On September 19, 2011, the U.S. Department of Labor (“DOL”) announced that it would temporarily withdraw its October 2010 regulations proposing changes to the definition of “fiduciary” under ERISA. Practitioners had generally expected the proposed regulations to lead to an expanded class of people, including advisers who oversee individual retirement accounts (“IRAs”), being classified as fiduciaries and thereby becoming subject to ERISA’s stringent fiduciary provisions.

Section 3(21) of ERISA defines “fiduciary” to include any person who provides investment advice to a plan for a direct or indirect fee. Existing regulations, as promulgated in 1975, set forth a five-part test for determining when a person would be a “fiduciary” by reason of providing investment advice for a fee. Under those regulations, a person is deemed to provide investment advice for a fee only if he (1) makes recommendations on investing in, purchasing or selling securities or other property, or gives advice as to their value (2) on a regular basis (3) pursuant to a mutual understanding that the advice (4) will serve as a primary basis for investment decisions and (5) will be individualized to the particular needs of the plan. The existing regulations make clear that an investment adviser is not subject to ERISA unless each of these requirements is met.

When it first proposed changes to the existing fiduciary definition in October 2010, the DOL cited changes that have occurred in the financial industry since 1975. It also cited the increased complexity of investment products and enforcement challenges that have developed since that time. The proposed regulations would have eliminated the requirements that fiduciary advice be provided on a “regular basis” and with a “mutual understanding” that the advice would form the primary basis of plan investment decisions. Further, the proposed regulations would have subjected advisers to fiduciary status even if they only provided one-time appraisals or valuations of plan assets.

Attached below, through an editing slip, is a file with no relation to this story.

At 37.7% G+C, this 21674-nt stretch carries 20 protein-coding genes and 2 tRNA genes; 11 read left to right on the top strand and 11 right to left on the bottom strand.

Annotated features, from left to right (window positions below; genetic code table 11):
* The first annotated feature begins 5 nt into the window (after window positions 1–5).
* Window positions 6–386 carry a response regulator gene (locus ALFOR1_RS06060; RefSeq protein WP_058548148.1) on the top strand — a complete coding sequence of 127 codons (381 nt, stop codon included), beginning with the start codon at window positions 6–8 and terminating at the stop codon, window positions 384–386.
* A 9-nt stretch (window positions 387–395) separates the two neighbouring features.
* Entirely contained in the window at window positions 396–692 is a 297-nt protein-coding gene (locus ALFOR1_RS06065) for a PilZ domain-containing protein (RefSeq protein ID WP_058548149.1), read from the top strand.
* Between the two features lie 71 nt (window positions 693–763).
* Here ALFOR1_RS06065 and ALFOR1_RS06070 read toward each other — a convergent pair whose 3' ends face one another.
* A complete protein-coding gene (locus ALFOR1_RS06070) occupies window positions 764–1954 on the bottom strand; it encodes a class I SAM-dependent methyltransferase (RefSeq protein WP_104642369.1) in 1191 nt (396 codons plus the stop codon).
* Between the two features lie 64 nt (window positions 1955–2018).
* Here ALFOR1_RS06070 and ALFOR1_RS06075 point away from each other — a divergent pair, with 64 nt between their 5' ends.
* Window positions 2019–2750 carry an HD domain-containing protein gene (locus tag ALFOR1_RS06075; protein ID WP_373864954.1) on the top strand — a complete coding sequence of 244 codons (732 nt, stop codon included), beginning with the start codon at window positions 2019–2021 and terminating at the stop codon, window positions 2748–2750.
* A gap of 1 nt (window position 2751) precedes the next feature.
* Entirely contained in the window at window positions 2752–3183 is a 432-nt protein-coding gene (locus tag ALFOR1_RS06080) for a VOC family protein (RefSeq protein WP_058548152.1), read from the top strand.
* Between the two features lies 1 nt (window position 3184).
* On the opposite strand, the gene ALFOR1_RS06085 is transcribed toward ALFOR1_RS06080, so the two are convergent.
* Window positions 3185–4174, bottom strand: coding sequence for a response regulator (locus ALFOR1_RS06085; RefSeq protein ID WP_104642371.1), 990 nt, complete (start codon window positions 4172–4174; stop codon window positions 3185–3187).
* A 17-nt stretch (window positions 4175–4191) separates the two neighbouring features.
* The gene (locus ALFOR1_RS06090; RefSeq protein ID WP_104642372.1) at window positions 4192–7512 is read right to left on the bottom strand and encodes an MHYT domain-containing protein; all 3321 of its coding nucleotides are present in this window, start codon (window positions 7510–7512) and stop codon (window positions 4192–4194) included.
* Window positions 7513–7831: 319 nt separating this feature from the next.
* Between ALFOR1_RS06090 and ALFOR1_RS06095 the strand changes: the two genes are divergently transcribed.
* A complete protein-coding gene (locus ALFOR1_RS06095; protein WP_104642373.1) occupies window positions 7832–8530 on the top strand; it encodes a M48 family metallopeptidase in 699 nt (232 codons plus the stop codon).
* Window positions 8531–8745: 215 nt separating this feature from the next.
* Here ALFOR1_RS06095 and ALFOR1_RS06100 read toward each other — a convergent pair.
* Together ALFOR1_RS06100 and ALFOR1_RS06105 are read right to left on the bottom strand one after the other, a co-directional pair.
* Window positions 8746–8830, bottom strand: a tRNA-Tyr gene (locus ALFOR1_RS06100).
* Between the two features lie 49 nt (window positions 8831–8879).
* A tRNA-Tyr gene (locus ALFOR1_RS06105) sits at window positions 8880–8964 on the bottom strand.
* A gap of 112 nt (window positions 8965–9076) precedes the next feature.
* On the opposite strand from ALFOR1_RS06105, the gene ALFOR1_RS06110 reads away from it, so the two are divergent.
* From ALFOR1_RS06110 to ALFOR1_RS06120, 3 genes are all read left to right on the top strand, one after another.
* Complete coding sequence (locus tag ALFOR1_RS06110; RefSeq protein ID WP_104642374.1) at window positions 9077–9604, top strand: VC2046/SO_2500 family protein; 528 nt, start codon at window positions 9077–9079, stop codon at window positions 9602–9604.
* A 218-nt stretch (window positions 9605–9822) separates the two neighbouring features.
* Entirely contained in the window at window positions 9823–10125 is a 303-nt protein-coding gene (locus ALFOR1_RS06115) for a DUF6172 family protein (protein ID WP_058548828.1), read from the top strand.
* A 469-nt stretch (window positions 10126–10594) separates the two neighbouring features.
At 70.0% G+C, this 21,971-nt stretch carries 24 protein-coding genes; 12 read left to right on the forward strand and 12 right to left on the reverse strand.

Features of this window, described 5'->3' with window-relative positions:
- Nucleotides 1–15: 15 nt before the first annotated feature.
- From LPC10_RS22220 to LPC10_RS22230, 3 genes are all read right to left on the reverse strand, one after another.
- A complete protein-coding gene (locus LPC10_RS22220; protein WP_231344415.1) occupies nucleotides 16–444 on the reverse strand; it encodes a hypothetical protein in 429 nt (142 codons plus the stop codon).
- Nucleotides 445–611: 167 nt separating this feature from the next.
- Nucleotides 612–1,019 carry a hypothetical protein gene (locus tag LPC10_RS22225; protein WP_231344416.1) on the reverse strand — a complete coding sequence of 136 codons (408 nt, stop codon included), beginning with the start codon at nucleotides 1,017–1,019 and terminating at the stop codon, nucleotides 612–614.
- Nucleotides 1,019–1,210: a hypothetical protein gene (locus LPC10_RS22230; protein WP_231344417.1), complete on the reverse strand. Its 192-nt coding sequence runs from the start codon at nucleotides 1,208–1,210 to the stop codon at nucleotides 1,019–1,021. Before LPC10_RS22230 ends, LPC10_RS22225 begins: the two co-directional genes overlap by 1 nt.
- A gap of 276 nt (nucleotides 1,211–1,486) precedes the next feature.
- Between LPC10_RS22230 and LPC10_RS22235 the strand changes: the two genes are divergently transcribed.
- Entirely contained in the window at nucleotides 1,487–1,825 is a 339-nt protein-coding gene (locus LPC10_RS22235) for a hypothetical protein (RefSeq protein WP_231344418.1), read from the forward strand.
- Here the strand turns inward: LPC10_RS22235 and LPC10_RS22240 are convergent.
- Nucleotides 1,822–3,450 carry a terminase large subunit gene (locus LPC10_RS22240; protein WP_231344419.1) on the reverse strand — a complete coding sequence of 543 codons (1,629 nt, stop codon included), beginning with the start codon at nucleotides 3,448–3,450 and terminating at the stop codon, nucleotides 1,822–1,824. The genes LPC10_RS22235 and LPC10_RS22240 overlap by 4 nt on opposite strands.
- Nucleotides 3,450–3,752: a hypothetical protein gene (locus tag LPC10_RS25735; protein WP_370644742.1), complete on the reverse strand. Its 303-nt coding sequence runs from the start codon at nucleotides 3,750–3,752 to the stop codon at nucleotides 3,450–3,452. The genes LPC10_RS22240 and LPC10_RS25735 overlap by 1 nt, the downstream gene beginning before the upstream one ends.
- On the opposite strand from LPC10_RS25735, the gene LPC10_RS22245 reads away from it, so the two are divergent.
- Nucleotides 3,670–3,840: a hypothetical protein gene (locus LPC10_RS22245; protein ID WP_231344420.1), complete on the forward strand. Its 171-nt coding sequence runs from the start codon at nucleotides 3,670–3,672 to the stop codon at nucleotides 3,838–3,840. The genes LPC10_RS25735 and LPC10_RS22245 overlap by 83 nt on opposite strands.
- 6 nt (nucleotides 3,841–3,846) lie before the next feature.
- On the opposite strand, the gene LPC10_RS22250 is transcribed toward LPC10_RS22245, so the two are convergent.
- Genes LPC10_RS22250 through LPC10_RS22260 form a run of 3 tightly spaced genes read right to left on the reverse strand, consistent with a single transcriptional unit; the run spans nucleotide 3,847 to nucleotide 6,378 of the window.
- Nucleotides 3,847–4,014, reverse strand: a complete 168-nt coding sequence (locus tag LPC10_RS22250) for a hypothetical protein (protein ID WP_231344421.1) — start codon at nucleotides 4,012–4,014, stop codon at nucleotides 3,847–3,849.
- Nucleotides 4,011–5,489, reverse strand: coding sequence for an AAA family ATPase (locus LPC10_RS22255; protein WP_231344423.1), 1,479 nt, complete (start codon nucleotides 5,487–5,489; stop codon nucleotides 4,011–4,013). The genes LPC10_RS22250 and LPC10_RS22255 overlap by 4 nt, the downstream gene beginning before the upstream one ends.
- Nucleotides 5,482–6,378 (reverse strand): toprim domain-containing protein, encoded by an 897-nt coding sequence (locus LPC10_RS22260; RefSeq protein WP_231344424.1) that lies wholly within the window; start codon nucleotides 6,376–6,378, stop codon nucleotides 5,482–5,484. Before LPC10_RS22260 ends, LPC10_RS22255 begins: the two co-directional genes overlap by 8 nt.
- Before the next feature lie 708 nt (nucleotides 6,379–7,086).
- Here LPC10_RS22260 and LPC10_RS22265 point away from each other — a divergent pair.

In deciding to re-propose the regulations sometime in 2012, the DOL cited the “more than 260 written public comments…two days of open hearings and more than three dozen individual meetings” received or held by the DOL regarding the proposed amendment. The DOL anticipates that additional review and study of the proposed amendment will “clarif[y] that fiduciary advice is limited to individualized advice directed to specific parties.” The DOL also intends to respond to “concerns about the application of the regulation to routine appraisals” and to clarify “the limits of the rule’s application to arm’s length commercial transactions, such as swap transactions.”

If you have questions regarding the information in this client alert, or with respect to other provisions of recent legislation as it relates to your employee benefit plans, please contact any of the attorneys in our Employee Benefits Practice Group.